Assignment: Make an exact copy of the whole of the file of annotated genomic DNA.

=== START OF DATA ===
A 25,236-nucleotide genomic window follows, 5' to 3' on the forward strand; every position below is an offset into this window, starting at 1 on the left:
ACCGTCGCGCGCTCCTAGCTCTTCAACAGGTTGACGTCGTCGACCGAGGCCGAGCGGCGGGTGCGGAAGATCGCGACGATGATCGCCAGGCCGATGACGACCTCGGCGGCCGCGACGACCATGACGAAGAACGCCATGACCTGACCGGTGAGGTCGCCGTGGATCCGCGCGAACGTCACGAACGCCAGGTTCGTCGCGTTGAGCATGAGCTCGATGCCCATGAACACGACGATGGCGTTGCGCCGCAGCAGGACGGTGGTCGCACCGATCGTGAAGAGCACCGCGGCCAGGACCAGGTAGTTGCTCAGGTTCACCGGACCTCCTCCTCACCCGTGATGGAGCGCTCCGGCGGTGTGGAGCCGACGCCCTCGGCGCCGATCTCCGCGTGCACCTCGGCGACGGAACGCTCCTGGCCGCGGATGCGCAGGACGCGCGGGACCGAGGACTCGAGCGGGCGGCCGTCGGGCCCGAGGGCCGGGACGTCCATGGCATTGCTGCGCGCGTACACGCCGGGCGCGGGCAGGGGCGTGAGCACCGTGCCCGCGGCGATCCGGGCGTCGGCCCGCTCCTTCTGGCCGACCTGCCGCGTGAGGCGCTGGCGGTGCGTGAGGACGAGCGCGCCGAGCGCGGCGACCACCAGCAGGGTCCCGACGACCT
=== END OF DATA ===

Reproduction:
A 25,236-nucleotide genomic window follows, 5' to 3' on the forward strand; every position below is an offset into this window, starting at 1 on the left:
ACCGTCGCGCGCTCCTAGCTCTTCAACAGGTTGACGTCGTCGACCGAGGCCGAGCGGCGGGTGCGGAAGATCGCGACGATGATCGCCAGGCCGATGACGACCTCGGCGGCCGCGACGACCATGACGAAGAACGCCATGACCTGACCGGTGAGGTCGCCGTGGATCCGCGCGAACGTCACGAACGCCAGGTTCGTCGCGTTGAGCATGAGCTCGATGCCCATGAACACGACGATGGCGTTGCGCCGCAGCAGGACGGTGGTCGCACCGATCGTGAAGAGCACCGCGGCCAGGACCAGGTAGTTGCTCAGGTTCACCGGACCTCCTCCTCACCCGTGATGGAGCGCTCCGGCGGTGTGGAGCCGACGCCCTCGGCGCCGATCTCCGCGTGCACCTCGGCGACGGAACGCTCCTGGCCGCGGATGCGCAGGACGCGCGGGACCGAGGACTCGAGCGGGCGGCCGTCGGGCCCGAGGGCCGGGACGTCCATGGCATTGCTGCGCGCGTACACGCCGGGCGCGGGCAGGGGCGTGAGCACCGTGCCCGCGGCGATCCGGGCGTCGGCCCGCTCCTTCTGGCCGACCTGCCGCGTGAGGCGCTGGCGGTGCGTGAGGACGAGCGCGCCGAGCGCGGCGACCACCAGCAGGGTCCCGACGACCT